The much delayed and most anticipated Egypt legislative elections will take place from October to December this year. This is the first election to be taking place in Egypt after President Abdel Fattah al-Sisi casted out Islamic President Mohamed Morsi and banned his Muslim Brotherhood from Egypt.
The chief of the Electoral commission, Mr. Ayman Abbas, has announced on Sunday that the voting to elect the President will be taking place in phases. It will start on October 17 and will end on December 2. A new 568 member parliament will be in place in Egypt by the end of this year. Egypt is seeing polls after two years after the current President Sisi dethroned the then President Mohamed Morsi, who had swept the last general elections in 2011.
Egypt has been running without a parliament from June 2012 and by the end of this year, everyone in Egypt is hoping for new governance. The elections were due in March, but it did not take place after a court ruling that part of the election law was unconstitutional. The first round of voting will be for Egyptians living abroad and this will take place on October 17 -18. Voters in 14 out of the 27 provinces will cast their vote on October 18 and 19. The voters in the remaining provinces will be voting on November 21, 22 & 23.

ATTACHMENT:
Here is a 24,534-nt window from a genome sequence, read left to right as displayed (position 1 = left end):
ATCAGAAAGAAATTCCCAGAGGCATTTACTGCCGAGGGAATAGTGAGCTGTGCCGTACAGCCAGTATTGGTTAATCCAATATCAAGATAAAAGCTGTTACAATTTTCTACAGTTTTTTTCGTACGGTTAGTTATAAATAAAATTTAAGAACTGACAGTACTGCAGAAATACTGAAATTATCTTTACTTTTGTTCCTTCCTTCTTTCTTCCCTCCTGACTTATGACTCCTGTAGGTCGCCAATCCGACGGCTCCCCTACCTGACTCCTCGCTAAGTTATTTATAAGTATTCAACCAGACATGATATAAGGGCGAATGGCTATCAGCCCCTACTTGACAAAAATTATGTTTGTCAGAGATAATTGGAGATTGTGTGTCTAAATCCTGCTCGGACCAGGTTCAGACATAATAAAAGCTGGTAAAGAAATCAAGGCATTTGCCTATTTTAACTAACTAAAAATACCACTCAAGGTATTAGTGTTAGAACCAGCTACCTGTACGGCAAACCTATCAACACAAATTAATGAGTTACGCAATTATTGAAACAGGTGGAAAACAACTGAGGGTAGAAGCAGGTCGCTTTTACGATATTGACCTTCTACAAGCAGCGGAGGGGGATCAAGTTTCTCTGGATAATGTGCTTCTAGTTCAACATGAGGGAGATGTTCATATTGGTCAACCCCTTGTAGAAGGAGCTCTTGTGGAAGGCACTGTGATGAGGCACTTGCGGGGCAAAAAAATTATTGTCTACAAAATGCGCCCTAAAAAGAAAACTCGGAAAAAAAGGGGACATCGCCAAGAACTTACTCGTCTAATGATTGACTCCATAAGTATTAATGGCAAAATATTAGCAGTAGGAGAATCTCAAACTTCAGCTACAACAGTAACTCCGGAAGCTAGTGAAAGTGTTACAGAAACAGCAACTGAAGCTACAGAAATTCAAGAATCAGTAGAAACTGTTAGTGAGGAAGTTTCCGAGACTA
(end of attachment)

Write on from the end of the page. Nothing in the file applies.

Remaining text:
The analysts are predicting that the Sisi camp loyalists will be coming out as victors after these assembly polls. There have been mass protests against the rule of the first freely elected president from the Muslim Brotherhood, Mohamed Morsi, and this has resulted in the military chief Abdel Fattah al-Sisi toppling him and becoming the President of Egypt in 2013. After taking over Egypt, Sisi announced a roadmap of democracy in the country and carried intense hunt down of the Islamists in Egypt. Many were arrested and hundreds of street protestors were killed.
Out of the 568 seats, 448 will be elected as individuals and 120 will be the through winners-takes- all policy, where there will be quotas allotted for women, youth and Christians. The President has the right to appoint up to 5% of the House of Representatives. The Brotherhood supporters will most likely boycott the Egypt elections.
With a failing economy and lots of internal crisis, Egypt will have to face a lot of crisis and challenges for these elections. The economy has to be revived as it has been in turmoil since the ouster of the Mubarak rule and the insurgency of Islamic militant groups.